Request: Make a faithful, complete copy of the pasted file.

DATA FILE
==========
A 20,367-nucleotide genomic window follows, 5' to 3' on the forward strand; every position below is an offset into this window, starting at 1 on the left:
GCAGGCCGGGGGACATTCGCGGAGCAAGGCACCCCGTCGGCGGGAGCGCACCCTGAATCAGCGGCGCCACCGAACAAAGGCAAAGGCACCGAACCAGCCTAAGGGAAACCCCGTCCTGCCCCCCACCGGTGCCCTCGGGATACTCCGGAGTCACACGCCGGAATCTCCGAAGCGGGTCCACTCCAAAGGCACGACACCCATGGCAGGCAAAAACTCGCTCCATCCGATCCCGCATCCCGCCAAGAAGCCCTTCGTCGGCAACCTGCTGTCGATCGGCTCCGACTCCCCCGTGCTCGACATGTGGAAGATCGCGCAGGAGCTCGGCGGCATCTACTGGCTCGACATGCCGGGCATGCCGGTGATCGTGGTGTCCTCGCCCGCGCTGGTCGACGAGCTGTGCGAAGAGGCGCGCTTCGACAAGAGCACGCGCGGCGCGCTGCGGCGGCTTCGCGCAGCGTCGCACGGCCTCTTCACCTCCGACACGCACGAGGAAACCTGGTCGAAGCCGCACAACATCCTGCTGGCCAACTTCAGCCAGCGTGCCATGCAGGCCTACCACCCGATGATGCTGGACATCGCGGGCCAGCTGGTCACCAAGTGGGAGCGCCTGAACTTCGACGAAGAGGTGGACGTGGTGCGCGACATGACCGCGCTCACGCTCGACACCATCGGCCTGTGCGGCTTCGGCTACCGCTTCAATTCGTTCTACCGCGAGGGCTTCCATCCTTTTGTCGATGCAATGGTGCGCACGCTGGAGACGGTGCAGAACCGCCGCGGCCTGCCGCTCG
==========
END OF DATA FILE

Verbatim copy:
A 20,367-nucleotide genomic window follows, 5' to 3' on the forward strand; every position below is an offset into this window, starting at 1 on the left:
GCAGGCCGGGGGACATTCGCGGAGCAAGGCACCCCGTCGGCGGGAGCGCACCCTGAATCAGCGGCGCCACCGAACAAAGGCAAAGGCACCGAACCAGCCTAAGGGAAACCCCGTCCTGCCCCCCACCGGTGCCCTCGGGATACTCCGGAGTCACACGCCGGAATCTCCGAAGCGGGTCCACTCCAAAGGCACGACACCCATGGCAGGCAAAAACTCGCTCCATCCGATCCCGCATCCCGCCAAGAAGCCCTTCGTCGGCAACCTGCTGTCGATCGGCTCCGACTCCCCCGTGCTCGACATGTGGAAGATCGCGCAGGAGCTCGGCGGCATCTACTGGCTCGACATGCCGGGCATGCCGGTGATCGTGGTGTCCTCGCCCGCGCTGGTCGACGAGCTGTGCGAAGAGGCGCGCTTCGACAAGAGCACGCGCGGCGCGCTGCGGCGGCTTCGCGCAGCGTCGCACGGCCTCTTCACCTCCGACACGCACGAGGAAACCTGGTCGAAGCCGCACAACATCCTGCTGGCCAACTTCAGCCAGCGTGCCATGCAGGCCTACCACCCGATGATGCTGGACATCGCGGGCCAGCTGGTCACCAAGTGGGAGCGCCTGAACTTCGACGAAGAGGTGGACGTGGTGCGCGACATGACCGCGCTCACGCTCGACACCATCGGCCTGTGCGGCTTCGGCTACCGCTTCAATTCGTTCTACCGCGAGGGCTTCCATCCTTTTGTCGATGCAATGGTGCGCACGCTGGAGACGGTGCAGAACCGCCGCGGCCTGCCGCTCG